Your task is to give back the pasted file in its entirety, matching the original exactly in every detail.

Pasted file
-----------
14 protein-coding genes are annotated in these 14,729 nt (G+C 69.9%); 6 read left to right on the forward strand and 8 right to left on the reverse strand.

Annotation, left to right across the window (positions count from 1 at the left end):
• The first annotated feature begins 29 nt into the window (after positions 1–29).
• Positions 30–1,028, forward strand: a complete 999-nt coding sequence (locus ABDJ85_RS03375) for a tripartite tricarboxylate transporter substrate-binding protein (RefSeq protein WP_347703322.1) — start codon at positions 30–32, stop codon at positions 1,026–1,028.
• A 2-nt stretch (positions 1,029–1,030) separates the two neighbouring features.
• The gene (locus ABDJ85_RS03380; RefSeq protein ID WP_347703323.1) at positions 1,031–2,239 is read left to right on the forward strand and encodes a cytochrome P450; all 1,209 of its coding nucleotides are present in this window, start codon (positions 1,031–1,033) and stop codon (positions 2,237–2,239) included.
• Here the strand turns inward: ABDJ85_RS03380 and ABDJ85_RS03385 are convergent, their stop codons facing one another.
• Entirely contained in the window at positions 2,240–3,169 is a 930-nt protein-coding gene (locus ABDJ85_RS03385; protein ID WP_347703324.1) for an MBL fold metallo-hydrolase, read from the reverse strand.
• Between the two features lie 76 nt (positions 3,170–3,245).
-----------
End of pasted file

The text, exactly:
14 protein-coding genes are annotated in these 14,729 nt (G+C 69.9%); 6 read left to right on the forward strand and 8 right to left on the reverse strand.

Annotation, left to right across the window (positions count from 1 at the left end):
• The first annotated feature begins 29 nt into the window (after positions 1–29).
• Positions 30–1,028, forward strand: a complete 999-nt coding sequence (locus ABDJ85_RS03375) for a tripartite tricarboxylate transporter substrate-binding protein (RefSeq protein WP_347703322.1) — start codon at positions 30–32, stop codon at positions 1,026–1,028.
• A 2-nt stretch (positions 1,029–1,030) separates the two neighbouring features.
• The gene (locus ABDJ85_RS03380; RefSeq protein ID WP_347703323.1) at positions 1,031–2,239 is read left to right on the forward strand and encodes a cytochrome P450; all 1,209 of its coding nucleotides are present in this window, start codon (positions 1,031–1,033) and stop codon (positions 2,237–2,239) included.
• Here the strand turns inward: ABDJ85_RS03380 and ABDJ85_RS03385 are convergent, their stop codons facing one another.
• Entirely contained in the window at positions 2,240–3,169 is a 930-nt protein-coding gene (locus ABDJ85_RS03385; protein ID WP_347703324.1) for an MBL fold metallo-hydrolase, read from the reverse strand.
• Between the two features lie 76 nt (positions 3,170–3,245).